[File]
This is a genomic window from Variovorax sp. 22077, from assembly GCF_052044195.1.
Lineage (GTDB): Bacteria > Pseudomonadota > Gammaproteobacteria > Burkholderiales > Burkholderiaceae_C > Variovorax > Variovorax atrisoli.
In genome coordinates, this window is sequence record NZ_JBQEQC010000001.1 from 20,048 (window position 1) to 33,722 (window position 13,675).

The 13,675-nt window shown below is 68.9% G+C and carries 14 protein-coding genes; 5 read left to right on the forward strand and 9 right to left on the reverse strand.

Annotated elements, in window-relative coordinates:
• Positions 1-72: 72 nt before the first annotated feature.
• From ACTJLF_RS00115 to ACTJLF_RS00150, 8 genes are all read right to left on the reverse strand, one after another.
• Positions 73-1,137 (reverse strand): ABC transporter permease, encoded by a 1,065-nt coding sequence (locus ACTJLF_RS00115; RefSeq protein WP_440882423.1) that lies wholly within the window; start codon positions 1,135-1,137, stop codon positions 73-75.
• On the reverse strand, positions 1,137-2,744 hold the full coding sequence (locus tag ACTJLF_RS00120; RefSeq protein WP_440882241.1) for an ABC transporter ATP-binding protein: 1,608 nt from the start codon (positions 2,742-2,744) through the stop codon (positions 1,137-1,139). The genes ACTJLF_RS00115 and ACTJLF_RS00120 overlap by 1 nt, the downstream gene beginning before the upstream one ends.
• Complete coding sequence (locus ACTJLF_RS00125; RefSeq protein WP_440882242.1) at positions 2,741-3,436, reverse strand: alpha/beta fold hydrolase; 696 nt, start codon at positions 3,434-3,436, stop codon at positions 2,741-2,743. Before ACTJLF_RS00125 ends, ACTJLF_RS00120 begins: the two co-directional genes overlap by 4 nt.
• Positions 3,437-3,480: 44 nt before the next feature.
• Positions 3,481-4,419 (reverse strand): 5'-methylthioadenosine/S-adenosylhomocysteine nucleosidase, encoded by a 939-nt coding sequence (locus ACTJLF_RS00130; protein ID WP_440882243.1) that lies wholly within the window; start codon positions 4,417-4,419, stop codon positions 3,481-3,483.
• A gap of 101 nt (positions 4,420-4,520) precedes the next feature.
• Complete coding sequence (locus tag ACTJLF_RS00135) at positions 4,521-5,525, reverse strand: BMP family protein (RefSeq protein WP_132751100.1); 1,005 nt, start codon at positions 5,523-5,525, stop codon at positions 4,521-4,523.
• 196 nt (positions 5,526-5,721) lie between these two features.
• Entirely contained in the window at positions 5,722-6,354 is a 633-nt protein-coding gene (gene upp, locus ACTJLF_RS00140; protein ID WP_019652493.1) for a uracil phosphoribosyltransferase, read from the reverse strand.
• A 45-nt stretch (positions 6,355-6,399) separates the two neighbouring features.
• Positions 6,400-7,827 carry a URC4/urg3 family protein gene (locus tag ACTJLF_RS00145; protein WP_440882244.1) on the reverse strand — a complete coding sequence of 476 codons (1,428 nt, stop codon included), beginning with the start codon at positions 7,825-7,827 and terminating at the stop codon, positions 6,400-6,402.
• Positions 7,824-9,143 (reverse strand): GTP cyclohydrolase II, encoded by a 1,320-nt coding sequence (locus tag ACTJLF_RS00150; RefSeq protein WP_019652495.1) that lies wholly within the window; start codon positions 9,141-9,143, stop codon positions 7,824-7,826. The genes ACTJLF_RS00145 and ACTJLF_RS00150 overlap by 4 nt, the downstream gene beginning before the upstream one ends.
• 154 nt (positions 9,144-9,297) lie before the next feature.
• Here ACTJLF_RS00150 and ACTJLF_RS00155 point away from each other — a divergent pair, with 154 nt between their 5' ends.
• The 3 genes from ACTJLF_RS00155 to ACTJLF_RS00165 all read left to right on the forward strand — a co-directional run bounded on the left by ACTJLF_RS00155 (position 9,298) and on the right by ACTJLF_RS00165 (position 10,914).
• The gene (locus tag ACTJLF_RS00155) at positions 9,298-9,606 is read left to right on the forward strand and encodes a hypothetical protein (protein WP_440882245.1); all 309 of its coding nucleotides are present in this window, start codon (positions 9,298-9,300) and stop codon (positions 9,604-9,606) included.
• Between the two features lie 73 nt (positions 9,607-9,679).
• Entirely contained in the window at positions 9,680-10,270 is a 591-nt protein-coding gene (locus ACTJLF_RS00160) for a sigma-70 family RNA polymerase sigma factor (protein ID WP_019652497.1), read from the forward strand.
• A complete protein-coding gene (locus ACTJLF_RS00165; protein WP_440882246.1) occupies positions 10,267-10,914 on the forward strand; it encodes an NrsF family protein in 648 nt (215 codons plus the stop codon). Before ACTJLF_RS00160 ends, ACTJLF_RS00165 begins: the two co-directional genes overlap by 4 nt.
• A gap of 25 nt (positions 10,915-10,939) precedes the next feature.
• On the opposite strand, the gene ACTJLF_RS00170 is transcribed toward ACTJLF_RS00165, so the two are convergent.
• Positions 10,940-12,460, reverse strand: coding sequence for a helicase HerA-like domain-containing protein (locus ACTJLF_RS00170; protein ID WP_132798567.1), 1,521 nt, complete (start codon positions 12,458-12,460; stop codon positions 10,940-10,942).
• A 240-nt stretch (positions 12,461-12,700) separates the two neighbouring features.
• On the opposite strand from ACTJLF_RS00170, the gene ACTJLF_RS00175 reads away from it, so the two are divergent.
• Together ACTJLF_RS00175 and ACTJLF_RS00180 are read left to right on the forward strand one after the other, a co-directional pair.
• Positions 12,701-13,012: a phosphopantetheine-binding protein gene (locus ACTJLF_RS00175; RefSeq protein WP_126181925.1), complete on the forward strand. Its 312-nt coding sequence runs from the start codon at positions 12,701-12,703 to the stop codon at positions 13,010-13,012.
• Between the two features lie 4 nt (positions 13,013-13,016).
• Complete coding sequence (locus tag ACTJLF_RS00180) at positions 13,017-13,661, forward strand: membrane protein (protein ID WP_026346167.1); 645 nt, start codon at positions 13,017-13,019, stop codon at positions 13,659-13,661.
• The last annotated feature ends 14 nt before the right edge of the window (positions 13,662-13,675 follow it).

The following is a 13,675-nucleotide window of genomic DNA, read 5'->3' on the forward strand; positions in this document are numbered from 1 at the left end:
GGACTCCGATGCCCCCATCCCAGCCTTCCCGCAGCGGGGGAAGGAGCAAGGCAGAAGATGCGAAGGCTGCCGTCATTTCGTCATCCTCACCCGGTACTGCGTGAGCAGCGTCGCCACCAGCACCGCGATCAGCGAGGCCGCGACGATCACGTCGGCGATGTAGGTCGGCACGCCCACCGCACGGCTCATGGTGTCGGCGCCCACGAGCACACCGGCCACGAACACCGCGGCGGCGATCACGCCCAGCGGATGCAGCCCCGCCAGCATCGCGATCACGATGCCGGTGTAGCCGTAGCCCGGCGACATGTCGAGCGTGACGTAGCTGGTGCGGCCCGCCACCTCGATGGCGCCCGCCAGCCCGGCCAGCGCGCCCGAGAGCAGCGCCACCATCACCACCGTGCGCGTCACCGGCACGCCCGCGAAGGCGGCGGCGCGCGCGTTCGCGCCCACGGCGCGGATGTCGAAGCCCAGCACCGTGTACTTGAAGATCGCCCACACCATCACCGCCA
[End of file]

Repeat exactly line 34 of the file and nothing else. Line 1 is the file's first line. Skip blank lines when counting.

• Between the two features lie 4 nt (positions 13,013-13,016).